Bear Stearns CEO James Cayne is expected to resign today amid increasing pressure from investors over record losses and the collapse of two hedge funds last summer.
He will join Citigroup’s Charles Prince and Merrill Lynch’s Stan O’Neal, who now sit on the sidelines.
Cayne will likely be replaced by current President Alan Schwartz, a 57-year-old investment banker known for his strong deal-making ability.
Punk Ziegel analyst Richard Bove believes Schwartz is the “right choice” for the job, but warned that the position wouldn’t be easy.
“The task facing Mr. Schwartz is sizable. Outsiders may now be attempting to take control of the company. He must fight this off,” Bove said.
“I believe, as I have written for about a year, that Mr. Cayne must go. He was the architect of what now appears to have been a failed business strategy,” Bove wrote in a note to clients.
The analyst, who maintained a “sell” rating on the stock, slashed his price target on Bear Stearns to $67 from $94 and again reduced his 2008 earnings estimate.
For fiscal 2008, he cut his estimate to $6.59 a share from a previous $7.96 a share, and lowered his 2009 estimate to $7.10 a share from $8.54 a share.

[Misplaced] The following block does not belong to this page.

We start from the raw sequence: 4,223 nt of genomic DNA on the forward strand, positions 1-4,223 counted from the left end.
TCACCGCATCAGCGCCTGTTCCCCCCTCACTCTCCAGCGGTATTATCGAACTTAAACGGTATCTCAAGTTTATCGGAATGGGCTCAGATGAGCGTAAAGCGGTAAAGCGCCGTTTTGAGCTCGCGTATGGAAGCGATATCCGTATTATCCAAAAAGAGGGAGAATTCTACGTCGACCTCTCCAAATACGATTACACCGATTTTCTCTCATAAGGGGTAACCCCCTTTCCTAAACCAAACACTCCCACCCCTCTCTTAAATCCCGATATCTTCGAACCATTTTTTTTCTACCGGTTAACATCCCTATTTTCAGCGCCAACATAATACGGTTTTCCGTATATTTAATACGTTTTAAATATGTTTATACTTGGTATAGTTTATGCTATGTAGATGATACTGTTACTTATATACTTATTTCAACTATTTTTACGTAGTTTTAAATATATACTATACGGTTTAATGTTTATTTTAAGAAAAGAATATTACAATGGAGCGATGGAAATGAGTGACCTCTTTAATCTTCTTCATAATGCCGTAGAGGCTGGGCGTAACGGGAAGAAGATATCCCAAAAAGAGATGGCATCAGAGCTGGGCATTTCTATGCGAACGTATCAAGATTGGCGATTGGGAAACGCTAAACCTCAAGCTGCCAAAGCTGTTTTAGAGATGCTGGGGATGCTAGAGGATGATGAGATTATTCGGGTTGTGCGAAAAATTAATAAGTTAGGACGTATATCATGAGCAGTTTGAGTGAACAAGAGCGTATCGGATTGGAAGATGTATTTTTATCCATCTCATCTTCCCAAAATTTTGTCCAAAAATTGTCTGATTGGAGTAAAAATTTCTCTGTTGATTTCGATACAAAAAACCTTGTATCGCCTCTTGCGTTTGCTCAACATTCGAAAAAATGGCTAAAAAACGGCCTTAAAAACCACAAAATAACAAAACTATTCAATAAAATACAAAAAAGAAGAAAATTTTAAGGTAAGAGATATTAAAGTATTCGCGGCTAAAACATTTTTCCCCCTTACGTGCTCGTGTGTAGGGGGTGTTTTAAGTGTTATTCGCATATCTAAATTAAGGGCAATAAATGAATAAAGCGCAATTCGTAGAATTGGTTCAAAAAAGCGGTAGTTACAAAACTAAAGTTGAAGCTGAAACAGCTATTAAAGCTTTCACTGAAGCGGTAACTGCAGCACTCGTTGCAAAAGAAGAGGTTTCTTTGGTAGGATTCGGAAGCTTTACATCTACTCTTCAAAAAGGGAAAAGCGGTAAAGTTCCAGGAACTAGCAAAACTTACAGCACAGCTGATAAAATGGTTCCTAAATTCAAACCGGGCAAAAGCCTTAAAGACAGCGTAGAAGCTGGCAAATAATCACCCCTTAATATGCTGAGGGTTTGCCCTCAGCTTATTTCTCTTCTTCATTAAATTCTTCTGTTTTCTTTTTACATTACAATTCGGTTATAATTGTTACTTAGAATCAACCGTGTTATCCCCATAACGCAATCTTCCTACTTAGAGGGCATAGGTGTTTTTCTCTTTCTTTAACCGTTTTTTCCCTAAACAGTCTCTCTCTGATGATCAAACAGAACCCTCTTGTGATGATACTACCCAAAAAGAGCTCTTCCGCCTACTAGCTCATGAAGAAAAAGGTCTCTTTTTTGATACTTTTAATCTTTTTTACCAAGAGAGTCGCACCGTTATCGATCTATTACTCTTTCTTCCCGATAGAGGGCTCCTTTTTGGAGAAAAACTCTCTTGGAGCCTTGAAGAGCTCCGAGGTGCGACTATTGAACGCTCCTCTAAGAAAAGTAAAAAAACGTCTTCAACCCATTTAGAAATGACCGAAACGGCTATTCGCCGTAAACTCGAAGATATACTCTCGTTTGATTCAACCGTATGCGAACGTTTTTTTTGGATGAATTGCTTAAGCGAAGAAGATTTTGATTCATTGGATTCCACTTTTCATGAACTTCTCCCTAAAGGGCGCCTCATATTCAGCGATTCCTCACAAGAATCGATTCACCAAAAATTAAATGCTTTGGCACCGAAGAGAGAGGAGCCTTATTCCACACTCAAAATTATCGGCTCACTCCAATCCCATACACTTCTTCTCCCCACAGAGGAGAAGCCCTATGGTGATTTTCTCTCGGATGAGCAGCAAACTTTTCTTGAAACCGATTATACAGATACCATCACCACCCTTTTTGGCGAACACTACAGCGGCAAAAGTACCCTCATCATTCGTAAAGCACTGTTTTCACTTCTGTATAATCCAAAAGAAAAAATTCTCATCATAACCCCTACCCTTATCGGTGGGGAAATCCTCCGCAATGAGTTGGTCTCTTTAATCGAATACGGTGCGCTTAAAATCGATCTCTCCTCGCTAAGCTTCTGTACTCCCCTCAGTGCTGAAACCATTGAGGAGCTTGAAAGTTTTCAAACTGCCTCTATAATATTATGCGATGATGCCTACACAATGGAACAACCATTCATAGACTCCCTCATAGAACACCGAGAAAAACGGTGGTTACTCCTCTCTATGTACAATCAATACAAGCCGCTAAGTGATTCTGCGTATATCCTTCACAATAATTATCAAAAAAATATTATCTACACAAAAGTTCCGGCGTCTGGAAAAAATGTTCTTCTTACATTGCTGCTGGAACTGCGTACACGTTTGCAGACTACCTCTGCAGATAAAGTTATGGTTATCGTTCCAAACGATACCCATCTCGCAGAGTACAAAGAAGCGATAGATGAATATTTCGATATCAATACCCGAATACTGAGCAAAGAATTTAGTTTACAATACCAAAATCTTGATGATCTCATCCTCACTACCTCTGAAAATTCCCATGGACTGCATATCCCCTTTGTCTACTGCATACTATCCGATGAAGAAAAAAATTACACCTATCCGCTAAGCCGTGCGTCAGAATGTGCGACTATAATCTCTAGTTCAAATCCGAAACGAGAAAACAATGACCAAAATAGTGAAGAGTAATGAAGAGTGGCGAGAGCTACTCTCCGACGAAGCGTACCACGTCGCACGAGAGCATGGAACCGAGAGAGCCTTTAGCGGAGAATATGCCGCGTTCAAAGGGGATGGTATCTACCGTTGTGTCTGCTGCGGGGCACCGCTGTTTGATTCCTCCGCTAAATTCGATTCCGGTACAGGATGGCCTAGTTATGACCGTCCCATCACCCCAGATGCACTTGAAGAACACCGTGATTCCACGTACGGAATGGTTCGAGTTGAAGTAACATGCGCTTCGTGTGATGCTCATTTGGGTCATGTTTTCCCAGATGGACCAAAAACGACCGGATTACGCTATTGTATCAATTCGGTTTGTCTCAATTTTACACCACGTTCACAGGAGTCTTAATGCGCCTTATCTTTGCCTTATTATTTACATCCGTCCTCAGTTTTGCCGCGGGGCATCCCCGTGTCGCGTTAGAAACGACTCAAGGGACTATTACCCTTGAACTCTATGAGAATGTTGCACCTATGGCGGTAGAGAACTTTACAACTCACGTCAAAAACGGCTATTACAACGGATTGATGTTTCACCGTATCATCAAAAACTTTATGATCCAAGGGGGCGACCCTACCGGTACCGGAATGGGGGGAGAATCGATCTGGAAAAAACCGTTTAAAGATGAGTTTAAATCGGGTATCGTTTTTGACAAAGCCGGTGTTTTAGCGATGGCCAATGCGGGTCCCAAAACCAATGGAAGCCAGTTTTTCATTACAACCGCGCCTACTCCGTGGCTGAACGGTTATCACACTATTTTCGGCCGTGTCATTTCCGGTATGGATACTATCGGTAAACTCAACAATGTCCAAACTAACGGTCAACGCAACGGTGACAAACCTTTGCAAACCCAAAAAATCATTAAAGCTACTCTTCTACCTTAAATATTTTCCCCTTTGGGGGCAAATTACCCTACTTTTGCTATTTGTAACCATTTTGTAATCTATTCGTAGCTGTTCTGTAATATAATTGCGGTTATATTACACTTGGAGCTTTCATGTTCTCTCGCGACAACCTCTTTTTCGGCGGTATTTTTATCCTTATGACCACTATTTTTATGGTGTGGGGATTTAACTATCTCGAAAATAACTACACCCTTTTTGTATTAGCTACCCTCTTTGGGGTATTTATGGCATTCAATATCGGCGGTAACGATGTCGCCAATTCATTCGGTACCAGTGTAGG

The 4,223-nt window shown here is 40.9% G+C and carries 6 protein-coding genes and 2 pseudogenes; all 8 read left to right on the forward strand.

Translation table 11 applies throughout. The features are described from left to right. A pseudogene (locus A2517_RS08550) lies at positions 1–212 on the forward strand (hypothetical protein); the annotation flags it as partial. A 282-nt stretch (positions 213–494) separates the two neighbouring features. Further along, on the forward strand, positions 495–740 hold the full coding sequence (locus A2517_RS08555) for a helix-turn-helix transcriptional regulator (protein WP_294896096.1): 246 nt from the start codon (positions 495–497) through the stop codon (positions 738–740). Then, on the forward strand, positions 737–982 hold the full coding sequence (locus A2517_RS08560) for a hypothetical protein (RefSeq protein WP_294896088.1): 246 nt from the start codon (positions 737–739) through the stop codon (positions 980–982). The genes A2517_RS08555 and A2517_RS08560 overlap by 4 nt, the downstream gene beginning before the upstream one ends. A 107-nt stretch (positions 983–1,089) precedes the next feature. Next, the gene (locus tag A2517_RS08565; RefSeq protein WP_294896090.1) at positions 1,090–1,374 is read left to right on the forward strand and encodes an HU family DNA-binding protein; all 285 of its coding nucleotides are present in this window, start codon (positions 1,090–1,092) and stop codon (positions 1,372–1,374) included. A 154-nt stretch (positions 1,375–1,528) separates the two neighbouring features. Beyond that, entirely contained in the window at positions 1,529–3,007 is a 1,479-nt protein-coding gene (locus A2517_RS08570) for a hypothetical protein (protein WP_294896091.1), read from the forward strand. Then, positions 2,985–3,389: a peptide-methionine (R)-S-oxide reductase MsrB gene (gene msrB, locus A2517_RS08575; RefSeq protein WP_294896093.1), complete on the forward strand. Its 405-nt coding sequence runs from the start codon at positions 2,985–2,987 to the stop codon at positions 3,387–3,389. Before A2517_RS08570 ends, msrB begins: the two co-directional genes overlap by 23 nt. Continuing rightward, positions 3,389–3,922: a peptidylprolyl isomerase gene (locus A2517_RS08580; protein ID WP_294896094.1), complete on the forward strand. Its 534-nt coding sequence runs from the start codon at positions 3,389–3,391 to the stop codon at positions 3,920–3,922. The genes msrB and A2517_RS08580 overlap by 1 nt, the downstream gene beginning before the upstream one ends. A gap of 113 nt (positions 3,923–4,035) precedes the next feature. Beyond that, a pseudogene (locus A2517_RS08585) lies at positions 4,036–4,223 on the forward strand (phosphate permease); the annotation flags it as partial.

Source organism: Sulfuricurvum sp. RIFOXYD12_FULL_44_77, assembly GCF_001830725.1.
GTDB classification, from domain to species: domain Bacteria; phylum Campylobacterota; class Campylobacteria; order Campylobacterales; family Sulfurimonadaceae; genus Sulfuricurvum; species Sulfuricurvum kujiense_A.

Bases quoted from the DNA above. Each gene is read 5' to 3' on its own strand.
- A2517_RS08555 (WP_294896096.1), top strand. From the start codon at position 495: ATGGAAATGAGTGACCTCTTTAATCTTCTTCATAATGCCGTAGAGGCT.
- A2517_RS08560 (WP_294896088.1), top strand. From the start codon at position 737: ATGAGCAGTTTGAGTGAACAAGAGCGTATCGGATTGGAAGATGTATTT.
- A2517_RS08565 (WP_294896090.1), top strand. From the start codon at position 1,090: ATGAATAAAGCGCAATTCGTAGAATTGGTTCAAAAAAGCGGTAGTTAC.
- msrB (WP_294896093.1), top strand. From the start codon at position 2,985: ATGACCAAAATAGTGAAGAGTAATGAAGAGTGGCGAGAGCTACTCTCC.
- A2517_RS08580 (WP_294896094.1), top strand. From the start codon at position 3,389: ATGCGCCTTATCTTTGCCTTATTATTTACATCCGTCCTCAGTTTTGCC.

“Its core businesses like mortgages, credit derivatives, prime brokerage, and investment banking may all be facing contraction while the company is losing market share in these shrinking markets. This firm needs to shrink rapidly and then rebuild on a more solid base,” Bove recommended.
Bear Stearns, the fifth-largest U.S. investment bank, took a $1.9 billion write-down in the quarter ended November 30 related to the falling value of subprime mortgage-related securities, leading to its first quarterly loss ever.
And Bove believes the struggling bank and mortgage lender will likely see further writedowns and post higher loan loss reserves in coming quarters.
Shares of Bear Stearns, which have lost 52 percent of their value over the past year, closed at $76.25 Monday on the New York Stock Exchange.